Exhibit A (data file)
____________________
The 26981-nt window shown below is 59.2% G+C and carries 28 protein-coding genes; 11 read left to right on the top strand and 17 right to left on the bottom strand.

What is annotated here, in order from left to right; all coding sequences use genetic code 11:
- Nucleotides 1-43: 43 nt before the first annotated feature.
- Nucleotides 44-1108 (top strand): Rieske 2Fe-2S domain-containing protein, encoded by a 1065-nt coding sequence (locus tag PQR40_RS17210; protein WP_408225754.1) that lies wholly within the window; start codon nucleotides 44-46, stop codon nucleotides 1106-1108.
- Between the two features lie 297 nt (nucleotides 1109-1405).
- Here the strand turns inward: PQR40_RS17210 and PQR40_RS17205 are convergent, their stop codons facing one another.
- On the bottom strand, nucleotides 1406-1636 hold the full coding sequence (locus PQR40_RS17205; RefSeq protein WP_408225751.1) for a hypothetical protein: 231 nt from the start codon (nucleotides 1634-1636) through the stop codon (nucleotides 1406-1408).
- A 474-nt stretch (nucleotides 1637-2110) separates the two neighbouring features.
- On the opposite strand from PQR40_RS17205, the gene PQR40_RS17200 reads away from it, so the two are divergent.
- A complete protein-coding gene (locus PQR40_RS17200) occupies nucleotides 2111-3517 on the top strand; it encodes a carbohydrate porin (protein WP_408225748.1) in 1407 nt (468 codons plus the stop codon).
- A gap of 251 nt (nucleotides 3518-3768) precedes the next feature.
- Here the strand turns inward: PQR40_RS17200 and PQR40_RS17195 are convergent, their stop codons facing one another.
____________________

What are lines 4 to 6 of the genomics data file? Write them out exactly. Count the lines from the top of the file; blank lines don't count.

- Nucleotides 44-1108 (top strand): Rieske 2Fe-2S domain-containing protein, encoded by a 1065-nt coding sequence (locus tag PQR40_RS17210; protein WP_408225754.1) that lies wholly within the window; start codon nucleotides 44-46, stop codon nucleotides 1106-1108.
- Between the two features lie 297 nt (nucleotides 1109-1405).
- Here the strand turns inward: PQR40_RS17210 and PQR40_RS17205 are convergent, their stop codons facing one another.